When the Fairy Tale Goes South: Executive Compensation Agreements
Imagine starting a business, inviting men and women you trust to serve on the board and help lead the company. After years of success and growth, the board wants to merge the company and profit; but to do so will end the company and careers of many loyal employees and friends.
Imagine the board engineers a coup. Further, imagine the board tries to buy your vote and cooperation with a lucrative severance package. You balk because you are the trustee of the employee stock ownership plan and besides, the jobs and well-being of your employees are on the line.
Now finally imagine you’re fired as CEO and voted off the board. Your compensation is frozen and if you fight back you risk tens of thousands of dollars litigating your rights. Success is far from certain, and even if you win, the company has been so badly shaken in your absence that the ranks of senior leadership and key customers are decimated. Happily ever after?
Can this bad dream be transformed into a fairy tale? The good news is: Yes, it can.
Whether you are a new, long-time, or prospective senior management official (SMO), an executive compensation agreement or employment contract is vital. It spells out employment duties and rights, but equally important, it should draw the center line and install the guardrails for navigating the tricky switchbacks encountered during leadership transition, both voluntary and board-initiated.
For SMOs at nonprofits, this may be even more important because funding pressures on boards can unrealistically inflate the lotto dream that a new CEO will be the ticket. SMOs of educational institutions may be particularly at risk without a complete employment package, since the academic calendar controls hiring for these senior positions.
What should an employment contract include? A well-drafted contract sets out in clear and measurable terms the job description, any performance goals and measures that the SMO must meet to qualify for bonuses or merit pay and, most relevant to this article, the terms under which he or she may be released.
These terms include not only notice provisions, but severance pay and benefits — especially health care and retirement contributions, outplacement services, the continued access to organization property such as office space and equipment, administrative support, and transportation. Employment agreements enable SMOs to protect themselves from summary termination and damage to their financial health, personal and private reputation, and future job prospects.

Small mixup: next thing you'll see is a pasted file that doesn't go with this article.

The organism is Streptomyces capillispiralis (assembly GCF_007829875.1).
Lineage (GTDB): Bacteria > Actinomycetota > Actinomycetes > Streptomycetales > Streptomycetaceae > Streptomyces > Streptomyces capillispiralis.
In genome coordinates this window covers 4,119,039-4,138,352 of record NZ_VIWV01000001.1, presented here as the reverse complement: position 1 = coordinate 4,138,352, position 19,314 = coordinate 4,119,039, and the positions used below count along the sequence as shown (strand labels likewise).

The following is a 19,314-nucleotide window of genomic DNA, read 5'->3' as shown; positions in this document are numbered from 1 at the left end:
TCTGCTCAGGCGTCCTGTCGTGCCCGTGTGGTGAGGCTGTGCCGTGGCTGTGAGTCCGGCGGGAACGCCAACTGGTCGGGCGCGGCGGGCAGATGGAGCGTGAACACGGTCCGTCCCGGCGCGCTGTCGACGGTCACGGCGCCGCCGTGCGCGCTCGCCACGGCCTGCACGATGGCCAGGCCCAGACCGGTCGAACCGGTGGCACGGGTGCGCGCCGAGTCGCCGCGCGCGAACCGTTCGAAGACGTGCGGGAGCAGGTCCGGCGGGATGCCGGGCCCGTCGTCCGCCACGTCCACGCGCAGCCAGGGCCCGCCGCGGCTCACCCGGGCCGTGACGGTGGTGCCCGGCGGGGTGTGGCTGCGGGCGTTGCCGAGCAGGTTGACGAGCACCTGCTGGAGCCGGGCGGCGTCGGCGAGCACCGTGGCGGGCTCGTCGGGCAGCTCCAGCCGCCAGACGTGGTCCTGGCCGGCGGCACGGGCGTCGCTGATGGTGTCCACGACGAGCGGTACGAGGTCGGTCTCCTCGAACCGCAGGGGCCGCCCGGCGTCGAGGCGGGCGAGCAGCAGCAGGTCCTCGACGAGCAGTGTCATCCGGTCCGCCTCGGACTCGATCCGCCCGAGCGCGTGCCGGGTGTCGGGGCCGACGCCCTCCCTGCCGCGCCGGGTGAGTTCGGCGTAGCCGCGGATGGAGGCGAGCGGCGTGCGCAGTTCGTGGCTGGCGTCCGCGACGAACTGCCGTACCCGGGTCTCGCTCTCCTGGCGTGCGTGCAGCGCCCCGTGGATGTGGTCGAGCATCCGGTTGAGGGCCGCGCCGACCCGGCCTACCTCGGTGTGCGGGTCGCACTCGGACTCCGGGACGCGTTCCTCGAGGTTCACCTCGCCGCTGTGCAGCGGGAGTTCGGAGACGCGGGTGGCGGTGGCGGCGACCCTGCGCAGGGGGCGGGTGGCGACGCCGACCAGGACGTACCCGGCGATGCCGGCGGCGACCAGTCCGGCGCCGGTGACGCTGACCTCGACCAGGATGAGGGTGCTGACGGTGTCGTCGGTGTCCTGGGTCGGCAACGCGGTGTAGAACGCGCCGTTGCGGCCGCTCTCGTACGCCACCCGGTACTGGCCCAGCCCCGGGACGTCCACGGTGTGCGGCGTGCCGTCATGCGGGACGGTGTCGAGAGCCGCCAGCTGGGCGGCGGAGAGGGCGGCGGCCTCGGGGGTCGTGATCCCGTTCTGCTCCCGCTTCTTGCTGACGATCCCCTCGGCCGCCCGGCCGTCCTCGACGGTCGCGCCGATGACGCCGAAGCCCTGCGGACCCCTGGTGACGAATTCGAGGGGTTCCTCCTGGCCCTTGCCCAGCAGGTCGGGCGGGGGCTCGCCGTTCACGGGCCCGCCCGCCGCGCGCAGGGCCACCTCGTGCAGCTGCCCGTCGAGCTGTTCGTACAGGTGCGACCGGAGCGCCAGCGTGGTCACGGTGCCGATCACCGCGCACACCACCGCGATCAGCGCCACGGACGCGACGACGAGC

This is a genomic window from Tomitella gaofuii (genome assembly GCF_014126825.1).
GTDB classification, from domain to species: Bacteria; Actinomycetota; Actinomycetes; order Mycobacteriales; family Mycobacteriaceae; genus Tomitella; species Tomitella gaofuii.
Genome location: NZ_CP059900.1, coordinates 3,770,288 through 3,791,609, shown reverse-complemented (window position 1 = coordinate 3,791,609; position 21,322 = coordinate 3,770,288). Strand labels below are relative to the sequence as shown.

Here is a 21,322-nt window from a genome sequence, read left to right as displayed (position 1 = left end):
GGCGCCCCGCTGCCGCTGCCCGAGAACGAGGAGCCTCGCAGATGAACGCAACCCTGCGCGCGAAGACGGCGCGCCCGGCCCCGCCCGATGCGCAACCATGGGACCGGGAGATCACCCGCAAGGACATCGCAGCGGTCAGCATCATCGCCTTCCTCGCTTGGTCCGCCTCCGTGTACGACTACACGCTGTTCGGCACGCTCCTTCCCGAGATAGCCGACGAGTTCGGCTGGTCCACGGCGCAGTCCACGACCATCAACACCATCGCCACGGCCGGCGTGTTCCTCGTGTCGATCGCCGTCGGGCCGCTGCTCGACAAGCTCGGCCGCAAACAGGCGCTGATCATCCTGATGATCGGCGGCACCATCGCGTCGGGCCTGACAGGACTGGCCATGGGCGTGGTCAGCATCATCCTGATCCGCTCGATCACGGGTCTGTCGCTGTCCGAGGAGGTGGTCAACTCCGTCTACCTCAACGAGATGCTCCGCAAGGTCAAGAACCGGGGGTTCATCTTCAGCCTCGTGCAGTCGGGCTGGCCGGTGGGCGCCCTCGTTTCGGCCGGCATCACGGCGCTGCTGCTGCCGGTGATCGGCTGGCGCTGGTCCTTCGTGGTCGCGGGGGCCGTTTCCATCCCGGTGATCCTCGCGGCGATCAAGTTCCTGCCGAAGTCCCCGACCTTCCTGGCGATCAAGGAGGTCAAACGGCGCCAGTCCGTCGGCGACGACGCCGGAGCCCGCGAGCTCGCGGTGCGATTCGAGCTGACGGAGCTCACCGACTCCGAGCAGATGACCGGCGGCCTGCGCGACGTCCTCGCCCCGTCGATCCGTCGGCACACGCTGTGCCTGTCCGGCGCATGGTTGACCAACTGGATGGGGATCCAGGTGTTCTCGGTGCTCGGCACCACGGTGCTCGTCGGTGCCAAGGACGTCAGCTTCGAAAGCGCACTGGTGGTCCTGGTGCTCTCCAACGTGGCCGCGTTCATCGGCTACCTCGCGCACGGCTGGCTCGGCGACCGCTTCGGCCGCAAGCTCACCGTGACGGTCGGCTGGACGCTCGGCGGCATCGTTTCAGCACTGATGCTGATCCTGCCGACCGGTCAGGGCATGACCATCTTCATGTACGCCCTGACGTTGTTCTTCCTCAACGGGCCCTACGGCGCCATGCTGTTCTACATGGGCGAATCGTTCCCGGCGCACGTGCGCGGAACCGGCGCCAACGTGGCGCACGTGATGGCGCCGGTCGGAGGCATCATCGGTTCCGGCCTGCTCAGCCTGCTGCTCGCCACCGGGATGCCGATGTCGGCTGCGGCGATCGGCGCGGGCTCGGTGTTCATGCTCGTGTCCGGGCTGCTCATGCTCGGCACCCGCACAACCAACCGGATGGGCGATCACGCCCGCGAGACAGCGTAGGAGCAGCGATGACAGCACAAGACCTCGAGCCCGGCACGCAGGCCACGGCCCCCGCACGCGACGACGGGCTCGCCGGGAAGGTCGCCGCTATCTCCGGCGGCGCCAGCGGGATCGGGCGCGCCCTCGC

Employment contracts are a matter of arm’s length negotiations and have very few legal limitations, as long as they don’t create excessive compensation, protect law-breaking, or interfere with a fiduciary duty. The best time for structuring an agreement is at the outset of the relationship, when the parties are still courting. It is at this time that organization leaders will be most amenable to reasonable requests from the SMO.
So look at your own agreement or situation and ask yourself whether you have:
- A guaranteed severance agreement in writing for the continuation of salary and benefits for a sufficient transition period?
- An automobile allowance?
- The right to an office — either at the organization or an off-site location that is convenient and will allow you to conduct a full range of business?
- Indemnification and insurance that is guaranteed and not up to the vote of a board? (An alternative is to have the organization provide you with the amount necessary to buy your own policies that you control.)
- The right to have all attorney’s fees and costs paid and advanced without the need to post a bond in the event that you are sued — including by your own organization (with the normal exclusions for fraud or illegal conduct)?
- A golden parachute that provides a significant payout if you are terminated or demoted without cause?
About the Authors
Bob Flores, Senior Counsel at Gammon & Grange, P.C., has more than two decades of experience working with small businesses and nonprofit executives to ensure that their companies and organizations implement policies and procedures to effectively manage human capital, comply with regulations and law, and mitigate risk. Bob works with start-ups, is an entrepreneur himself, and has helped companies and nonprofits navigate the government contracting process. He served in the Manhattan District Attorney’s Office and the United States Department of Justice and has significant experience in business law and litigation. Contact Bob at firstname.lastname@example.org
Christine Lambrou Johnson, Of Counsel at Gammon & Grange, is an experienced litigator who advises employers and employees on their obligations and rights under federal and state employment laws. She prosecuted dozens of FLSA wage and hour law claims while serving as Assistant Attorney General for the State of Illinois and has successfully defended numerous discrimination suits. Contact her at email@example.comSign up for e-news and alerts